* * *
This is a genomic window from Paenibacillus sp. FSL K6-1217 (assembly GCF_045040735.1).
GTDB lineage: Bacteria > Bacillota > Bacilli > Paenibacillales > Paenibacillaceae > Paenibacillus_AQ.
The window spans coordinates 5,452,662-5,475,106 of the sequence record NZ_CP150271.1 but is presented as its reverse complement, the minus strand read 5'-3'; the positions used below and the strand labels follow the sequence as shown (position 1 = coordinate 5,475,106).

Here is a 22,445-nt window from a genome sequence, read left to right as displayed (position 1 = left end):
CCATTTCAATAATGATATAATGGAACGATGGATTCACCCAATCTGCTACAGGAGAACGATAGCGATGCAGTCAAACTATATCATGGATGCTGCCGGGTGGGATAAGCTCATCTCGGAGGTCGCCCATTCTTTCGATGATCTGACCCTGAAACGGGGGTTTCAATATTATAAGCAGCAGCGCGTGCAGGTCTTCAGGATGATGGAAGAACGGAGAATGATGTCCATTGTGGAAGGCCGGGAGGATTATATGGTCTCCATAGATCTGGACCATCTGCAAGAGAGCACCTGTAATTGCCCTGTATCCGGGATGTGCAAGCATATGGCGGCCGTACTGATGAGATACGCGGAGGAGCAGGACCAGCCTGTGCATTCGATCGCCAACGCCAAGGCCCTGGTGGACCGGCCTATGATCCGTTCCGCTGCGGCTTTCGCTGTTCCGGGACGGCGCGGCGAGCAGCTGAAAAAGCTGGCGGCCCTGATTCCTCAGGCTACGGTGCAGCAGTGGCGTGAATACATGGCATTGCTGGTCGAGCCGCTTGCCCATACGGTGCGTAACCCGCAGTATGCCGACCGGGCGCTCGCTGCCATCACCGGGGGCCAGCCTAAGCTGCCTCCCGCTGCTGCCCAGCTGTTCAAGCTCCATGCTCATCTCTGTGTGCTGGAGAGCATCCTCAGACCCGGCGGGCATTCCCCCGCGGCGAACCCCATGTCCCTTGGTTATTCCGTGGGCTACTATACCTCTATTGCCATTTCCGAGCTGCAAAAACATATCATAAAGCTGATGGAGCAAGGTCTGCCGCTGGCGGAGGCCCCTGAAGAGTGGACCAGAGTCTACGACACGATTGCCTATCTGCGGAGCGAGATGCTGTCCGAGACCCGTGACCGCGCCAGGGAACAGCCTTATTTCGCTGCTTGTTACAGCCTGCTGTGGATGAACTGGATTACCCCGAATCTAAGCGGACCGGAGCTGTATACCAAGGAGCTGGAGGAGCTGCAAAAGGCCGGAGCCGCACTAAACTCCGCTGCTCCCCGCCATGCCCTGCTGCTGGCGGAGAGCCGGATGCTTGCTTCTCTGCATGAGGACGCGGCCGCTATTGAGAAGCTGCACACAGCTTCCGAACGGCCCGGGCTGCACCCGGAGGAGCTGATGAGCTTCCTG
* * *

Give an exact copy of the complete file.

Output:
This is a genomic window from Paenibacillus sp. FSL K6-1217 (assembly GCF_045040735.1).
GTDB lineage: Bacteria > Bacillota > Bacilli > Paenibacillales > Paenibacillaceae > Paenibacillus_AQ.
The window spans coordinates 5,452,662-5,475,106 of the sequence record NZ_CP150271.1 but is presented as its reverse complement, the minus strand read 5'-3'; the positions used below and the strand labels follow the sequence as shown (position 1 = coordinate 5,475,106).

Here is a 22,445-nt window from a genome sequence, read left to right as displayed (position 1 = left end):
CCATTTCAATAATGATATAATGGAACGATGGATTCACCCAATCTGCTACAGGAGAACGATAGCGATGCAGTCAAACTATATCATGGATGCTGCCGGGTGGGATAAGCTCATCTCGGAGGTCGCCCATTCTTTCGATGATCTGACCCTGAAACGGGGGTTTCAATATTATAAGCAGCAGCGCGTGCAGGTCTTCAGGATGATGGAAGAACGGAGAATGATGTCCATTGTGGAAGGCCGGGAGGATTATATGGTCTCCATAGATCTGGACCATCTGCAAGAGAGCACCTGTAATTGCCCTGTATCCGGGATGTGCAAGCATATGGCGGCCGTACTGATGAGATACGCGGAGGAGCAGGACCAGCCTGTGCATTCGATCGCCAACGCCAAGGCCCTGGTGGACCGGCCTATGATCCGTTCCGCTGCGGCTTTCGCTGTTCCGGGACGGCGCGGCGAGCAGCTGAAAAAGCTGGCGGCCCTGATTCCTCAGGCTACGGTGCAGCAGTGGCGTGAATACATGGCATTGCTGGTCGAGCCGCTTGCCCATACGGTGCGTAACCCGCAGTATGCCGACCGGGCGCTCGCTGCCATCACCGGGGGCCAGCCTAAGCTGCCTCCCGCTGCTGCCCAGCTGTTCAAGCTCCATGCTCATCTCTGTGTGCTGGAGAGCATCCTCAGACCCGGCGGGCATTCCCCCGCGGCGAACCCCATGTCCCTTGGTTATTCCGTGGGCTACTATACCTCTATTGCCATTTCCGAGCTGCAAAAACATATCATAAAGCTGATGGAGCAAGGTCTGCCGCTGGCGGAGGCCCCTGAAGAGTGGACCAGAGTCTACGACACGATTGCCTATCTGCGGAGCGAGATGCTGTCCGAGACCCGTGACCGCGCCAGGGAACAGCCTTATTTCGCTGCTTGTTACAGCCTGCTGTGGATGAACTGGATTACCCCGAATCTAAGCGGACCGGAGCTGTATACCAAGGAGCTGGAGGAGCTGCAAAAGGCCGGAGCCGCACTAAACTCCGCTGCTCCCCGCCATGCCCTGCTGCTGGCGGAGAGCCGGATGCTTGCTTCTCTGCATGAGGACGCGGCCGCTATTGAGAAGCTGCACACAGCTTCCGAACGGCCCGGGCTGCACCCGGAGGAGCTGATGAGCTTCCTG